The mid-nineteenth-century radical critic Vissarion Belinsky famously referred to Onegin as ‘an encyclopaedia of Russian life’. Pushkin’s poem-novel is indeed all-inclusive; it is hard to describe it except through paradoxes. Its sparkling levity proves able to incorporate tragedy, and the simple plot has room for the wildest, most inconsequential digressions. For all the artifice, there is a density of realistic detail that has led some critics to see Onegin as the beginning of Russian realism. And for all the realistic detail, there is a delight in sound and rhythm, a high-spirited playfulness, that has led others to see Pushkin as a believer in ‘art for art’s sake’. Pushkin is often at his most ‘literary’ when describing details of everyday life – and at his most realistic when showing how his characters model themselves, with disastrous results, on the heroes and heroines of fashionable books they have read. And he resolves the linguistic controversies of the time by asserting – often through making a mock apology – his right to employ every kind of vocabulary: simple Russian, archaic Russian, Church Slavonicisms, or borrowings from French, German and English. Few novels embody more of the openness of real life. Onegin repeatedly surprises the reader, and it clearly retained the capacity to surprise Pushkin himself. In an often quoted letter he wrote, ‘My Tatiana has gone and got married! I should never have thought it of her.’
For all the hypocritical attempts of politicians and ideologues to enlist Pushkin to their cause, there have always been many people who have felt that Pushkin embodies something deeply precious; this ‘something’ can perhaps best be defined as ‘grace’ – and none of Pushkin’s works is imbued with more of this grace than Eugene Onegin. In a speech at the Petrograd House of Writers in 1921, on the eighty-fourth anniversary of Pushkin’s death, the poet Vladislav Khodasevich (who was soon to emigrate) talked of how the ‘Pushkinian sun’ would soon be eclipsed. He ended: ‘our desire to make the day of Pushkin’s death a day of universal remembrance is, I think, partly prompted by this same premonition: we are coming to an agreement about how to call out to one another, by what name to hail one another in the impending darkness.’



Return to Boldino, Autumn 1833

Melancholy time, enchantment of the eyes.
Pushkin, ‘Autumn’, 1833


Pushkin’s second autumn in Boldino was still more fruitful than his stay there in the autumn of 1830, shortly before his marriage. During this second stay he not only completed the second draft of Pugachov but also wrote ‘Andzhelo’ (a narrative poem distilled from Shakespeare’s Measure for Measure), two verse fairy-tales and two of his masterpieces, The Bronze Horseman, The Queen of Spades.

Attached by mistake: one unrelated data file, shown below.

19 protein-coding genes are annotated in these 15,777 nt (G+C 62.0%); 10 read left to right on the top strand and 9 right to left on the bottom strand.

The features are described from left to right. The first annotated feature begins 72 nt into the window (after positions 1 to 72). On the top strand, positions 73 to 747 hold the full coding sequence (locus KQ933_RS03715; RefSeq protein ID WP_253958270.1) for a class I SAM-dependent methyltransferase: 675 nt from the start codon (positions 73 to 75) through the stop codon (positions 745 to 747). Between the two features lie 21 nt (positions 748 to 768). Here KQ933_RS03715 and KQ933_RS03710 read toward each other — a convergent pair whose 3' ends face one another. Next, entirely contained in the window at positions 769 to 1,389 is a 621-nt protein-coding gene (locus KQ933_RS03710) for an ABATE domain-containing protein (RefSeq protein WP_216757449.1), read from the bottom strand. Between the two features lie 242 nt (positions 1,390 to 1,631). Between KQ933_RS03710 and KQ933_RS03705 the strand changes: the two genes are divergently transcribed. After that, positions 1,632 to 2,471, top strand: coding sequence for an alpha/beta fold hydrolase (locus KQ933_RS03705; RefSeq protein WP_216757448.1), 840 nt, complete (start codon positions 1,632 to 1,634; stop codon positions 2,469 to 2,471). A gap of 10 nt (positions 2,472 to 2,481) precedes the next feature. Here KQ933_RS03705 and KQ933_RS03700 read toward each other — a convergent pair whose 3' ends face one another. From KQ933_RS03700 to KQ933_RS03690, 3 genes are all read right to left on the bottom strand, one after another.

We are fortunate to have several accounts of Pushkin during this autumn, from different viewpoints. We have the report of a government informer: ‘The aforesaid Pushkin [...] during the whole time of his sojourn occupied himself exclusively only with composition alone [sic], he called on none of his neighbours and received no one.’ From a letter to his wife, we can see Pushkin as he believed he was seen by his neighbours:

 

Do you know what people nearby are saying about me? Here’s how they describe my activities: ‘When Pushkin writes poetry, he has a decanter of the finest liqueur standing in front of him. He downs one glass, a second, a third – and then he gets writing!’ There’s fame for you!

 

And we have Pushkin’s own account of his activities – also from a letter to his wife:

 

I wake at seven o’clock; I drink coffee, and I lie around until three o’clock. Not long ago I got into a writing vein and I’ve written a mass of stuff. At three o’clock I mount my horse, at five, I take a bath, and then I dine on potatoes and buckwheat porridge. I read until nine o’clock. There’s my day for you. And they’re all just the same.

 

It should be added that Pushkin often composed while lying in bed, his manuscript propped on his knees; this is what he means by ‘lying around’.
Pushkin’s words tally with the informer’s report. Nevertheless, but for the claim to have ‘written a mass of stuff’, it would be hard to guess from this letter, or from Pushkin’s other letters to Natalya from Boldino, that he was being visited by inspiration. At least half of these letters are taken up by money worries, and Pushkin seems more obsessed than ever with his wife’s flirting. Earlier in this letter of 30th October, for example, he writes:

 

Look here: it’s not for nothing that flirting is out of fashion and is considered a sign of bad ton. There’s little sense in it. You rejoice that male dogs are running after you, as after a little bitch, raising their tails like pokers and sniffing you in the arse. Is that really something to rejoice over?

 

In subsequent letters Pushkin half apologises for his rudeness, but he proves unable to keep off this subject.
One more glimpse of Pushkin at this time is provided by ‘Autumn’, an autobiographical poem of eighty-nine lines in which he expresses his delight in this season. The prose meaning of the last four stanzas is as follows:

 

And every autumn I blossom anew; the Russian cold is good for my health; once again I feel love for the habits of everyday life. Sleep comes at its proper time, as does hunger; the blood plays lightly and joyfully in my heart; desires seethe. Again I am happy and young, again I am full of life – such is my organism (excuse this uncalled-for prosaicism).